There are many days while traveling that seem completely ordinary, routine or even expected. Then there are days or moments even that seem utterly surreal. Stepping onto the tarmac at the Baltra airport in the Galapagos began a string of ‘is this real life?!’ moments.
Well fabled for being isolated, teeming with exotic wildlife and one source of Darwin’s research, the Galapagos Islands have loomed in my head as a unique adventure. For whatever reason I had built them up in my head to be one step below visiting Mars. Little did I know that a short flight from mainland Ecuador, $100 entry ticket and a cushy cruise was all it would take to experience this other world firsthand.
As I mentioned in my previous post, I booked a last minute cruise in Quito that started from Baltra Island and ended in Puerto Ayora, Santa Cruz Island. The 5-day cruise was really more like 3.5 once you take away the rigmarole of the first day and consider the last day ended at 8am. The boat was appropriately called The Darwin and held 15 tourists plus the crew. Each day fell into a routine with meals broken up by shore or water excursions. Each island we visited had differences from each other both in landscape and wildlife, leaving me with the desire to make a return trip to visit them all!
In the Galapagos, it was the wildlife that really stole the show. They don’t flee at the site of humans. I was continuously astonished at how close the encounters were. Several beaches we stopped at were full of sea lions and while occasionally a male would try to show its dominance by barking or scooting a little closer, in general they were indifferent. Meanwhile in the water, the sea lions loved to swim along side us. They’ve even picked up the game of ‘chicken’ over the years. On one snorkel excursion along a rock wall, I was merrily swimming along in the icy waters when a sea lion suddenly filled the view outside my mask. Racing full speed towards my face, he only veered off right before impact. During these few seconds I didn’t think to relocate, I only managed to scream out loud underwater (like a wuss) until safe, after which I then proceeded to laugh with pure glee. Sometimes during these snorkel excursions a sea lion would simply hover in the water next to me and lock eyes. Loving animals as I do, to describe these experiences as magical would be an understatement.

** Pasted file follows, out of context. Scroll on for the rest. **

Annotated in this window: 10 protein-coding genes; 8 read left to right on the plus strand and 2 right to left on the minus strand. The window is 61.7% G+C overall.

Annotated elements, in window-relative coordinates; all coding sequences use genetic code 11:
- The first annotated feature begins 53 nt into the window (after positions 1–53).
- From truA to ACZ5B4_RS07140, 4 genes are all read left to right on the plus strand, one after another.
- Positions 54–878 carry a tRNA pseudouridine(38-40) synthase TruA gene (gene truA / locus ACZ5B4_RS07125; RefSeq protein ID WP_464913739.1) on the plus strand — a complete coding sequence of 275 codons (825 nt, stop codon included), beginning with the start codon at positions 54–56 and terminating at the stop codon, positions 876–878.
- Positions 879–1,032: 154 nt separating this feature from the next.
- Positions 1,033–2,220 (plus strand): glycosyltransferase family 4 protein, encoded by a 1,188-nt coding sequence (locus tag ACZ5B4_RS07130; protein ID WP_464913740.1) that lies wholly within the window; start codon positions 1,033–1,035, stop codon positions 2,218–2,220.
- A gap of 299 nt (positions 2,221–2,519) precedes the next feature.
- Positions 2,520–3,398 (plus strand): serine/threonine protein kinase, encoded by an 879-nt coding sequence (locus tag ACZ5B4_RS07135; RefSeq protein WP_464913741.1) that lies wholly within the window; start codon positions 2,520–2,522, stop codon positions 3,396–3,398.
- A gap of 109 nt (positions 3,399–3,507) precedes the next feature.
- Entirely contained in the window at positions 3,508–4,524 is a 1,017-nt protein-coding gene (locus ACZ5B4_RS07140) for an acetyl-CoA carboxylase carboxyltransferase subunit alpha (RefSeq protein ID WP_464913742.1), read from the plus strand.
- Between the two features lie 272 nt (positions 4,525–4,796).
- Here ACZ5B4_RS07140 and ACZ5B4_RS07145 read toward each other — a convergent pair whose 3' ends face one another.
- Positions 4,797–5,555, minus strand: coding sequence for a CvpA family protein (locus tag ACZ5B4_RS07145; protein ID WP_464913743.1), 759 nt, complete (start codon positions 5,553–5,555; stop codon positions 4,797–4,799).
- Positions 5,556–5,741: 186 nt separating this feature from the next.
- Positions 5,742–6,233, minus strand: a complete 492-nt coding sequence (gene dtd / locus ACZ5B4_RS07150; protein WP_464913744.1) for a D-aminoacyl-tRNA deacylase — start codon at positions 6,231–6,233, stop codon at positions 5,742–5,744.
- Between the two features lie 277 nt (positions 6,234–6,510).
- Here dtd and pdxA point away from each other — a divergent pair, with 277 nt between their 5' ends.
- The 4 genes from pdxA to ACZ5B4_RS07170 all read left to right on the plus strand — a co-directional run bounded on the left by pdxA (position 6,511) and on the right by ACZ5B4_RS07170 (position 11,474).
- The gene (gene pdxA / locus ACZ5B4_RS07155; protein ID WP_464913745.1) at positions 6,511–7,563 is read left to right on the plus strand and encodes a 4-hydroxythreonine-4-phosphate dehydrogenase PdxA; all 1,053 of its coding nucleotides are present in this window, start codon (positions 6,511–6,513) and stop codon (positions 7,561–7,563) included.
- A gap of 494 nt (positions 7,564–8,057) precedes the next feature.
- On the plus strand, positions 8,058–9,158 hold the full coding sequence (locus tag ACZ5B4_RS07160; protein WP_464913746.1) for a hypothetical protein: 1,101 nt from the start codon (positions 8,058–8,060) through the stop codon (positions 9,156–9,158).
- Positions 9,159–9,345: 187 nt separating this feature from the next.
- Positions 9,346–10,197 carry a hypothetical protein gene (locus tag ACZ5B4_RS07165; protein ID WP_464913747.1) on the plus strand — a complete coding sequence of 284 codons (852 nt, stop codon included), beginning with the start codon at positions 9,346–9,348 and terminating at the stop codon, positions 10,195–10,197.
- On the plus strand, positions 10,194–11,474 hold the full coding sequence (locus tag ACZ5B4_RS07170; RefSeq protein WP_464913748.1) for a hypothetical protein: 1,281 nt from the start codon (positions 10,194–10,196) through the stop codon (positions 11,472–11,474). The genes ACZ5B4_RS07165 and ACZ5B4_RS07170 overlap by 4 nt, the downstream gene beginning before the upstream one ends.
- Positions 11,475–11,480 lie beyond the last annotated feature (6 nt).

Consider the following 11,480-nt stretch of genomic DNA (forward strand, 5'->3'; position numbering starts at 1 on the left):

While the sea lions stole the show for me, there were plenty of others to compete. There were various rays, turtles/tortoises and schools of fish in the water and on land there were endless marine and land iguanas, crabs, as well as birds such as the albatross and blue-footed boobies. One day while walking along the cliffs of Isla Plaza we even spotted a young humpback whale jumping out of the water over and over again, as if putting on a show just for us. These special moments were fortunately not few and far between, but daily occurrences!
Experiencing nature this in-depth also included witnessing the realities of the circle of life, consequences of human presence and evolution. Throughout these few days I processed seeing a seal lion pup who was either abandoned or orphaned by it’s mother, left to die on the beach and a mother sea lion in mourning, refusing to leave her stillborn pup. There were islands that once were filled with tortoises until sailors discovered them for meat. There were islands that once had no predators until humans brought over goats (no joke, they’ve adapted and are apparently rather wild). There were islands with cactus trees that were taller or shorter depending on the predators that lived there (iguanas vs tortoises) and ate their leaves. It was all quite a privilege to experience personally.
“It is not the strongest of the species that survives, nor the most intelligent that survives. It is the one that is the most adaptable to change.’ – Charles Darwin
*Click on the images to view full size or check out these imagines and more on my flickr site: Galapagos